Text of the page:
Review by Jamie McNeil
Spoilers in review
Cal McDonald has trouble remembering things at the best of times, yet remembering important events is essential if wants his relationship with reporter Sabrina Lynch to work. The fates conspire against him when country hicks turn up with a demon-possessed teenager, or rather give him a good get-out clause. Things are not as they seem, the events sending Cal and Mo’Lock off to the kid’s home-town to clean up his mess. Of course, Sabrina is a nosy reporter and can’t help following Cal even though he doesn’t want her to, but in a town where men are being manipulated by a power hungry demoness, Cal might be glad his girl tagged along after all.
Cal’s creator Steve Niles teams up with horror alumni Kelley Jones for this gory romp that pokes fun at the concept of men largely being controlled by their genitals. Niles pens some cracking one-liners and scripts some comedically awkward situations, skewering stereotypes of the male versus female relationship in the process. Developmentally Cal is given a tender side, caring about whether innocents are hurt or not. His constant binge drinking usually capsizes his good intentions, but it does give the character a little more depth. Jones’s art really hits the horror vein and pumps it for all it is worth, his work glossier and more detailed than Ben Templesmith’s abstract style in Criminal Macabre. His monsters and demons are threatening, but given a cartoon edge that keeps them from being too frightening.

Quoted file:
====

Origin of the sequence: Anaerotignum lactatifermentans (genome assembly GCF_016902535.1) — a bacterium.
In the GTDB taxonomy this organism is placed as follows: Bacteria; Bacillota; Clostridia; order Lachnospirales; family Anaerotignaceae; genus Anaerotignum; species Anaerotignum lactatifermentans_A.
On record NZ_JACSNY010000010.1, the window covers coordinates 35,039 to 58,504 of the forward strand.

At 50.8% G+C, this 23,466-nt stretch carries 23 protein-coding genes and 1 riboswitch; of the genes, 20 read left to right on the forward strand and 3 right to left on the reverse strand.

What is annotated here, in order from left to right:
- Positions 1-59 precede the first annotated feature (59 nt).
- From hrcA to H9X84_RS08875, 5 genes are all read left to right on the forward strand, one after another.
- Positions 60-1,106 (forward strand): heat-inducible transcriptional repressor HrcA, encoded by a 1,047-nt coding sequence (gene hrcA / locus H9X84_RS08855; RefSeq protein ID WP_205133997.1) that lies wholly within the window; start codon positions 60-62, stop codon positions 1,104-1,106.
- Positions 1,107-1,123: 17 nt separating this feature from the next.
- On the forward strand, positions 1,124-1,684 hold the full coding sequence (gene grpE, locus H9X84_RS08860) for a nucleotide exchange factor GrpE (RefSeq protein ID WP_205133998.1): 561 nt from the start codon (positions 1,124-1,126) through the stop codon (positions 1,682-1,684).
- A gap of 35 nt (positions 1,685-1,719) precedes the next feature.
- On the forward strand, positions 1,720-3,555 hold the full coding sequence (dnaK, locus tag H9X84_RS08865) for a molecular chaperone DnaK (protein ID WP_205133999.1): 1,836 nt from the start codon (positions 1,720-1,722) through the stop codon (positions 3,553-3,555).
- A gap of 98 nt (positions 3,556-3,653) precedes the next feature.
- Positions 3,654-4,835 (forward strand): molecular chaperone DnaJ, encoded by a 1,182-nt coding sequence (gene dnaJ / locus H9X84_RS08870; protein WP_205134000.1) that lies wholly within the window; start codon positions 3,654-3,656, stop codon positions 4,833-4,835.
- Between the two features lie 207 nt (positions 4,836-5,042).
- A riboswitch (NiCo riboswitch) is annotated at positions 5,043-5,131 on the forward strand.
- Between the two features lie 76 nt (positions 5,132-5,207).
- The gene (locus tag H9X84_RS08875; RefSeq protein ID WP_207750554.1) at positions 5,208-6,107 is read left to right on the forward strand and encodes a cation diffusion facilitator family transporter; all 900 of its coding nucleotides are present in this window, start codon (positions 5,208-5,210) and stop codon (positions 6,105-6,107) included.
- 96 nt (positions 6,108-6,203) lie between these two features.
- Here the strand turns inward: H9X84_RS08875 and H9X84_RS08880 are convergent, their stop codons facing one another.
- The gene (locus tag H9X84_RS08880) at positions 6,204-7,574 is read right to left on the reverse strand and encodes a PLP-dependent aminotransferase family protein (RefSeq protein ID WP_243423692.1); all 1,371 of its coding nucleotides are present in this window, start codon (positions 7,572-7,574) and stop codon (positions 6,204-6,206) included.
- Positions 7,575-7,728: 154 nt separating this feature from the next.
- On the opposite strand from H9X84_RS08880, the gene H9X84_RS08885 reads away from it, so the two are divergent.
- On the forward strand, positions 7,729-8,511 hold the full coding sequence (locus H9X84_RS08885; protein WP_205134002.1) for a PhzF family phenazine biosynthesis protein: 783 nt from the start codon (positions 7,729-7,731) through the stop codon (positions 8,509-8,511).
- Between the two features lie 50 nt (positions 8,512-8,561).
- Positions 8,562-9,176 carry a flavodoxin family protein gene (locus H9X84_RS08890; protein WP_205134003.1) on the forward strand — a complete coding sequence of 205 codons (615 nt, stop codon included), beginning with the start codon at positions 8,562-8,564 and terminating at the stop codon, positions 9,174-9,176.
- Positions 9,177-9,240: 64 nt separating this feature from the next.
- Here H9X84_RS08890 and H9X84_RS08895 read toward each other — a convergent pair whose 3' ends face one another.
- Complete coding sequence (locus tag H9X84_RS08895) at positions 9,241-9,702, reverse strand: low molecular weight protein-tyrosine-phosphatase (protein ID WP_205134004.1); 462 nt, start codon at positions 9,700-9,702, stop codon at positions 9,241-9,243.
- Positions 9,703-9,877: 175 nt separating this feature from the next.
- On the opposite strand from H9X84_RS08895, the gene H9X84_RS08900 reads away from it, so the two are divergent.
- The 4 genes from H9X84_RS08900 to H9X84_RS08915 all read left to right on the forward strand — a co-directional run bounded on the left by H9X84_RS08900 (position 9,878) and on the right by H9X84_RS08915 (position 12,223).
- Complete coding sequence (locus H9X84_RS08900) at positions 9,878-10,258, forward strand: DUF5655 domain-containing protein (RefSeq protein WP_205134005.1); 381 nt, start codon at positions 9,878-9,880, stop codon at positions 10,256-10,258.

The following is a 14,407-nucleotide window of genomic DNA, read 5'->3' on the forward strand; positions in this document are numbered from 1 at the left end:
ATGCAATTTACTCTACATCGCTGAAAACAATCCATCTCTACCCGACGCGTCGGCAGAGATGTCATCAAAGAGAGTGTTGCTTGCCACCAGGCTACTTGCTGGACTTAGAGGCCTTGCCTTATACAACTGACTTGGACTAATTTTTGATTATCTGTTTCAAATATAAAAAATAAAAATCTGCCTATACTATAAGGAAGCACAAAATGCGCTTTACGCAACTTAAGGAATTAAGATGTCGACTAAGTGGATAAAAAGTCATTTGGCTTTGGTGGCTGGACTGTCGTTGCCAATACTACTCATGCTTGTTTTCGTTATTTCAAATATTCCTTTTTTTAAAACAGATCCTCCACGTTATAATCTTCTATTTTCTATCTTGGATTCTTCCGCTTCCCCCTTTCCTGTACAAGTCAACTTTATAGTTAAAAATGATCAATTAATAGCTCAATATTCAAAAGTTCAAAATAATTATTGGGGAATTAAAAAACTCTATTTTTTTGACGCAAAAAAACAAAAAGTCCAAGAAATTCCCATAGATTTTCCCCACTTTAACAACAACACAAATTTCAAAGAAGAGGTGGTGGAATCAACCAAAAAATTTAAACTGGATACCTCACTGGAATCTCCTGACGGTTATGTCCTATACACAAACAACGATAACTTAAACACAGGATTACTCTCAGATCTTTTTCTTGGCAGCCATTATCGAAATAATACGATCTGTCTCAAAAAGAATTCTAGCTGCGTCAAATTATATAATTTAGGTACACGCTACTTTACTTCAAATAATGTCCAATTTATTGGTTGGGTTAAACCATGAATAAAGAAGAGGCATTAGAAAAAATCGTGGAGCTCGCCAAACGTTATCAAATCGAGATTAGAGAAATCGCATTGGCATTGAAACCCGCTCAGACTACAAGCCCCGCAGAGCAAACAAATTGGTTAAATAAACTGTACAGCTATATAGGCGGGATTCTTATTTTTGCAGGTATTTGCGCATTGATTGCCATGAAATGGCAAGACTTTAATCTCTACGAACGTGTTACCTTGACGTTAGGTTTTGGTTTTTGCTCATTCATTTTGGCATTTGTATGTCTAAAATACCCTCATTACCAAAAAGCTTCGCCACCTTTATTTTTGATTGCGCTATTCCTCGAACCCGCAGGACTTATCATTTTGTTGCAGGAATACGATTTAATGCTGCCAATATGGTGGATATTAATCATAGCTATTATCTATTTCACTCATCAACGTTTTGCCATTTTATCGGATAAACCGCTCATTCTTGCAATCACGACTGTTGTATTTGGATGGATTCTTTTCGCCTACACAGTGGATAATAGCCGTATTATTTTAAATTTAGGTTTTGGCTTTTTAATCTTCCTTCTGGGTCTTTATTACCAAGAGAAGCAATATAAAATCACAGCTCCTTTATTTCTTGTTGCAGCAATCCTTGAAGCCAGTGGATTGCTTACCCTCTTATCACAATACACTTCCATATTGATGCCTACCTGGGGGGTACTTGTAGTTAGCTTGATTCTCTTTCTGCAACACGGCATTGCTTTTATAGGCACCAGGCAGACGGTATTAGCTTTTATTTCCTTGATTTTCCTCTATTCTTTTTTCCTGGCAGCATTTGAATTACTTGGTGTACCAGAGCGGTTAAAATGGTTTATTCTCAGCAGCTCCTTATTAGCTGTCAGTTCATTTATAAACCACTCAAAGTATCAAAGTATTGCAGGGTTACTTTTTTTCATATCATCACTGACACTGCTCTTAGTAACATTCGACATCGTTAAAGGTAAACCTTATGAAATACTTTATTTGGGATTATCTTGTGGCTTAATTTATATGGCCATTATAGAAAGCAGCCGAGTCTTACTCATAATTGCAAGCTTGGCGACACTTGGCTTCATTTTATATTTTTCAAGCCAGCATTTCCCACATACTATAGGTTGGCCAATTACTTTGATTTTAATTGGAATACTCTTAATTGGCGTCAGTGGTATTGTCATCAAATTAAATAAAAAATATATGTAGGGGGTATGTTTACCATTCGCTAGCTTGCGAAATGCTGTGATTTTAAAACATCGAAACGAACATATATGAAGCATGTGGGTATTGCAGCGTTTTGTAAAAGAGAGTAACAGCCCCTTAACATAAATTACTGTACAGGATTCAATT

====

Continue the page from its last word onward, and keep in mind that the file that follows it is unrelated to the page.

There is such a thing as trying too hard to be funny, especially when using adult themes. While well-endowed, scantily clad supernatural seductresses are something of a trope in the horror genre, having them turn into giant soul-devouring vaginas with legs is a step beyond bad taste, even if it is pretty horrifying. Niles has also built too much of his dialogue on inappropriate and irreverent humour, and mixing that with what appears to become a rather thinly veiled commentary that the destruction and redemption of the male species lies in the female genitalia, weakens it considerably.
Technically this is only the second illustrated Cal McDonald story Dark Horse published in trade paperback, and after the brilliance of the first outing this is an unfortunate disappointment. Thankfully it gets a whole lot better, Niles going on to write some scintillating plots that would define the series, and well considered continuity.
Last Train to Deadsville is available in single paperback, collected in the Criminal Macabre Omnibus Volume 1 and again in Criminal Macabre: The Cal McDonald Casebook Volume 1. Chronologically this is followed by Supernatural Freak Machine.